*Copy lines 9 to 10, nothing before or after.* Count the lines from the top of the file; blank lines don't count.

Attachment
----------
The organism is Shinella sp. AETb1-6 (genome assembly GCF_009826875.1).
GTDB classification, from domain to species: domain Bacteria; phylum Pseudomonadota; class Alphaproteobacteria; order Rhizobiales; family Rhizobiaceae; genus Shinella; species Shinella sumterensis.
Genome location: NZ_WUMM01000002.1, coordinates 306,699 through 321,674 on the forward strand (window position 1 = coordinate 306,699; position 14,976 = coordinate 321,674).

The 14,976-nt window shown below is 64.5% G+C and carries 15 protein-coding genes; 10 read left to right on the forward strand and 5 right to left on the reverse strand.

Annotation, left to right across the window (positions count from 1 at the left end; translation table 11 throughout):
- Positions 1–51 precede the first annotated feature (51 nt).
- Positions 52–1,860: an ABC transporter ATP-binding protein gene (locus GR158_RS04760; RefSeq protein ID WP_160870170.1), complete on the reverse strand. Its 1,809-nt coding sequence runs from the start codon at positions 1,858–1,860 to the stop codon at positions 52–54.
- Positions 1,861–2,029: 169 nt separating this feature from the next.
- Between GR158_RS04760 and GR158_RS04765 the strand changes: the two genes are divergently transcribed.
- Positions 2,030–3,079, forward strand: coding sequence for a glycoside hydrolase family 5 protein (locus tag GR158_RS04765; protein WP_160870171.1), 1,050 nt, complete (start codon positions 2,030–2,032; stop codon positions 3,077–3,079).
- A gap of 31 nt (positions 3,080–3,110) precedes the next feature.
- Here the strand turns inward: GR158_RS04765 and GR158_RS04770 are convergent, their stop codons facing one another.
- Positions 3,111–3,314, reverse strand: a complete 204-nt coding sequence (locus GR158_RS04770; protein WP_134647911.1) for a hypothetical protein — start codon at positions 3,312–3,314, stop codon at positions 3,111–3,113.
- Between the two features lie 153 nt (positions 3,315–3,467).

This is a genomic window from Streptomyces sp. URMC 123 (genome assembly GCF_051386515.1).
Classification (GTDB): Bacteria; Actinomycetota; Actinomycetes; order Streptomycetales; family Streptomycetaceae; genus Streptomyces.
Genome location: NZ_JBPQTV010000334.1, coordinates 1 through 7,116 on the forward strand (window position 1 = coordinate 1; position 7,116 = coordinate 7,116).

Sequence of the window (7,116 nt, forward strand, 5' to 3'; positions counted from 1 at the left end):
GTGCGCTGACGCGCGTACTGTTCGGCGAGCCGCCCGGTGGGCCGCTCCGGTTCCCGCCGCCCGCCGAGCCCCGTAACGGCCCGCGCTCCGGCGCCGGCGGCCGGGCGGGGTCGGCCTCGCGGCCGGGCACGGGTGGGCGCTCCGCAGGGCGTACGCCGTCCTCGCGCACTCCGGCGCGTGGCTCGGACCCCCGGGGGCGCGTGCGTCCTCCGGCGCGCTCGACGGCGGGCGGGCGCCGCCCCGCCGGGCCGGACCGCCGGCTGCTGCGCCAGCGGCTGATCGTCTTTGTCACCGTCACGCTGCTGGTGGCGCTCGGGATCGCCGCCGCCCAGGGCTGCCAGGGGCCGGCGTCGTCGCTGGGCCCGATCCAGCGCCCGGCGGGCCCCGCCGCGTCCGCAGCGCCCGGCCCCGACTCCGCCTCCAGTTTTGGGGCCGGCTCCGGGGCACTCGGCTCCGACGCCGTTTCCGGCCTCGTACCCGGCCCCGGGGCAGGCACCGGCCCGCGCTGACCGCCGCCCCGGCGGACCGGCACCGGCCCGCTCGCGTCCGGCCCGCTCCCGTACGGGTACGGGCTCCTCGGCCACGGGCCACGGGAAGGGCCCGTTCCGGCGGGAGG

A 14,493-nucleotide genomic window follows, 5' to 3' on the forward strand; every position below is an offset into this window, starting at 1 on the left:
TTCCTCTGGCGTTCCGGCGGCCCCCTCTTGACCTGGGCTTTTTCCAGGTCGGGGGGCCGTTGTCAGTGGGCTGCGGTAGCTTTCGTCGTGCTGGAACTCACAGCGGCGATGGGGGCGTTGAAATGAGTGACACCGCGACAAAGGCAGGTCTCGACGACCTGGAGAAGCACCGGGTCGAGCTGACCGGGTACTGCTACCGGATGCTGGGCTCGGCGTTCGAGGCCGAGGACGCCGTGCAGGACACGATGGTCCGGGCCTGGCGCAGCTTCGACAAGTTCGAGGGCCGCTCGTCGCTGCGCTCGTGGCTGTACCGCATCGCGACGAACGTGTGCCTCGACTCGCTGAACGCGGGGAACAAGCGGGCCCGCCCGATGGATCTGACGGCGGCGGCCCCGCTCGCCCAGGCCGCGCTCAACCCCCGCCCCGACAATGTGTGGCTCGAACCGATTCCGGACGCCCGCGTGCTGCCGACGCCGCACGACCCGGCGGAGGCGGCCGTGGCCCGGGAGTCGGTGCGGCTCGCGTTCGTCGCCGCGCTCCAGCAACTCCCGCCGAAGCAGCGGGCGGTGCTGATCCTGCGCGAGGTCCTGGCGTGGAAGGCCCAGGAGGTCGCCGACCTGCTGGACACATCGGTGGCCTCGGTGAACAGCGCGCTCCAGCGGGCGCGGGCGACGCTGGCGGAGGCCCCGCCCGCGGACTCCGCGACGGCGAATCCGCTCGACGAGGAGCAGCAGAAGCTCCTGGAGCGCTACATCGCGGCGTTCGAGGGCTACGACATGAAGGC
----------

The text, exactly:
- Between GR158_RS04760 and GR158_RS04765 the strand changes: the two genes are divergently transcribed.
- Positions 2,030–3,079, forward strand: coding sequence for a glycoside hydrolase family 5 protein (locus tag GR158_RS04765; protein WP_160870171.1), 1,050 nt, complete (start codon positions 2,030–2,032; stop codon positions 3,077–3,079).